Confidential e-mail to FCC indicates Neustar could lose bid for key contract

Neustar — the Sterling-based company that for 17 years has held an exclusive government contract to provide the technology that enables U.S. cellphone users to keep their numbers when they switch carriers — is in danger of losing the work to a rival bidder.

Neustar’s contract to provide “number portability,” which must be approved by the Federal Communications Commission, is slated to expire next June. Neustar and rival bidder Telcordia, a unit of the Swedish telecom giant Ericsson, have been fighting over the contract for months.

On Monday, the FCC said a panel that advises the agency about number-portability issues recommended that the FCC award the contract to Telcordia.

Members of the North American Numbering Council “unanimously reached this recommendation, with one abstention vote, in a closed meeting on March 26, 2014,” an FCC filing said. The contract is a critical part of Neustar’s business, and losing it would severely cut into its revenue. In 2013, the contract was valued at $450 million, nearly half of the company’s 2013 revenue of $902 million. Neustar, which has about 1,600 employees globally, including nearly 800 in the Washington area, was founded in 1996, primarily to provide number-portability services. Neustar has had the contract renewed, uncontested, until now.

Telcordia provides number-portability services in India.

Word of the recommendation was leaked Friday, when an e-mail alluding to the decision was inadvertently posted on an FCC Web site, a disclosure Neustar called troubling.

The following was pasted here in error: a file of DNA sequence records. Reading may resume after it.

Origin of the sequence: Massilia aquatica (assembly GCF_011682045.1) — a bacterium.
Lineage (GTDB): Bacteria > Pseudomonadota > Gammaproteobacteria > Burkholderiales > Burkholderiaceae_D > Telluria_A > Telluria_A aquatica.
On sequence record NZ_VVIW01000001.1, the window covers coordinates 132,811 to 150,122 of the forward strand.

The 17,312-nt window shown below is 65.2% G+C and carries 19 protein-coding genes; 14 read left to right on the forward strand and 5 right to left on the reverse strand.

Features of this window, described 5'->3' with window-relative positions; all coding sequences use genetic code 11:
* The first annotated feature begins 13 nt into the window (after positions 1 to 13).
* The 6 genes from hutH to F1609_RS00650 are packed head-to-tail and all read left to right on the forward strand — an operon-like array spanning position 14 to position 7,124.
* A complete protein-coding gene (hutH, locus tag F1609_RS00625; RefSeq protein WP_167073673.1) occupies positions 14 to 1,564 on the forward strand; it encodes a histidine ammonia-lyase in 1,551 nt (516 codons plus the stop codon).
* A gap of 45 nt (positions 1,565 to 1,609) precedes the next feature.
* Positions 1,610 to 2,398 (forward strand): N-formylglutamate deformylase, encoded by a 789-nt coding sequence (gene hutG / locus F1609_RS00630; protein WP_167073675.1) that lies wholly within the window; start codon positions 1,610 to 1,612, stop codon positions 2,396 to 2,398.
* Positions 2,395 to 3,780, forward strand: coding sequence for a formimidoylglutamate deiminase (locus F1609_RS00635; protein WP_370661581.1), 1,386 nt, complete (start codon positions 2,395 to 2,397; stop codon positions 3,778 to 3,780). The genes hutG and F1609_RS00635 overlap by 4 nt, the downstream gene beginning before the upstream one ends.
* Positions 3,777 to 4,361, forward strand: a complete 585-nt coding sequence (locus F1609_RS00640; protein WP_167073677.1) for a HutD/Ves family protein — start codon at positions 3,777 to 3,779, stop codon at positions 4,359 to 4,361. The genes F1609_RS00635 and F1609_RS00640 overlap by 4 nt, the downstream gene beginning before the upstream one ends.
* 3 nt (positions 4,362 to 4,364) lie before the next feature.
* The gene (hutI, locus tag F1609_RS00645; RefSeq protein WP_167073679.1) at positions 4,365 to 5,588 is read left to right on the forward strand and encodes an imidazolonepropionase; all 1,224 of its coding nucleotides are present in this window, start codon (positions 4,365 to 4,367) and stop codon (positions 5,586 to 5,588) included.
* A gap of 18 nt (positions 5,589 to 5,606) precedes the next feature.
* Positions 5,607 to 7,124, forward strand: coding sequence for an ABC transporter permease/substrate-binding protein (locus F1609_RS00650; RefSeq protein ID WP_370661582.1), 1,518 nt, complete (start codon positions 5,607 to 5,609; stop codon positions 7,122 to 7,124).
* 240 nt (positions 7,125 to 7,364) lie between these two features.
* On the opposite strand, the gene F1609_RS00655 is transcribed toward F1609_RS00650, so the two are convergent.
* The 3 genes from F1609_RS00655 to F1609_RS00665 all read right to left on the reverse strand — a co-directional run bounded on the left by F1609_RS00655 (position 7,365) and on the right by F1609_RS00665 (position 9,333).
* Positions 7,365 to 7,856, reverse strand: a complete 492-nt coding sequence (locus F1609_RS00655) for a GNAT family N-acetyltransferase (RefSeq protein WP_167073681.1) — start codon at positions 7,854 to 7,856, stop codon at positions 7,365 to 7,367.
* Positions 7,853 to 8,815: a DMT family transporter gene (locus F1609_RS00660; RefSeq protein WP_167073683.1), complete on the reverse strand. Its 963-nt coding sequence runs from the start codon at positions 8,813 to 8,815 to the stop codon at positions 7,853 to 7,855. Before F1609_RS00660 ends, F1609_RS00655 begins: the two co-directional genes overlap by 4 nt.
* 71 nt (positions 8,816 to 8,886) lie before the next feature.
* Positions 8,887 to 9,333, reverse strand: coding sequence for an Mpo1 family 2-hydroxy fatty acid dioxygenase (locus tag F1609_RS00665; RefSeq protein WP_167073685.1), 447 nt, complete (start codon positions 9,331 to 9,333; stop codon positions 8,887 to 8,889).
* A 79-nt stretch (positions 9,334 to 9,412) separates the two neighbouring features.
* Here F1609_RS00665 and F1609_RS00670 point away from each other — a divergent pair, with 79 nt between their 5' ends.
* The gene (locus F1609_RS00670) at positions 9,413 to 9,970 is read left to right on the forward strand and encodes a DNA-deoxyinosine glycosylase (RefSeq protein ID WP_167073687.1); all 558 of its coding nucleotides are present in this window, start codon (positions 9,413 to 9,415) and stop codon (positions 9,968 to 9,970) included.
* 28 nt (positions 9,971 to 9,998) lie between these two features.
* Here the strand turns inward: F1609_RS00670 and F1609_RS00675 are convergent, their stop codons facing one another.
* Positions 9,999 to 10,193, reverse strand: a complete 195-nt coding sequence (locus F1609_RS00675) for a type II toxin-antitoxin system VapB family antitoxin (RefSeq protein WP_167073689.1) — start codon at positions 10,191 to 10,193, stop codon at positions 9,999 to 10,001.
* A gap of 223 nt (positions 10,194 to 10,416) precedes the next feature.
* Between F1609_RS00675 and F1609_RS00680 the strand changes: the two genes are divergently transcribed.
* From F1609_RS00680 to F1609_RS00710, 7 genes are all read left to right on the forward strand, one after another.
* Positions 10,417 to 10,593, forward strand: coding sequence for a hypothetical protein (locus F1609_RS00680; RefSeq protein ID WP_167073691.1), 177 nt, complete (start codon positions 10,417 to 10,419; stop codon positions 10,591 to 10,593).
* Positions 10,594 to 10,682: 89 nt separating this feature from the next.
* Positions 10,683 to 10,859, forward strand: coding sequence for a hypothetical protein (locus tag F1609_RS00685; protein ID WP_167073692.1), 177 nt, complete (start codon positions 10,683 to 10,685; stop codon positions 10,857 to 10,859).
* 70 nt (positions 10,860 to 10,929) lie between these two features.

An FCC spokesman declined to comment on the release of the e-mail, saying the agency is seeking public comment on the recommendation.

Joel Fisher, a spokesman for Telcordia, said the company is pleased that the council has recommended Telcordia to serve as the next vendor for number portability.

“That such a diverse group of industry and consumer representatives is urging the FCC to select Telcordia shows their confidence in our ability to be an exceptional partner,” Fisher said in a statement.

Neustar  shares fell Monday 8.4 percent, to $24.43, after word of the group’s recommendation became public.

“The [council’s] recommendation is by no means the end of the process,” Neustar said in a statement Monday morning. “Neustar intends to continue to compete vigorously in the [number portability] vendor selection process, and to advocate strongly that we are the logical choice to remain as administrator.”




Catherine Ho covers lobbying at The Washington Post. She previously worked at the LA Daily Journal, the Los Angeles Times, the Detroit Free Press, the Wichita Eagle and the San Mateo County Times.



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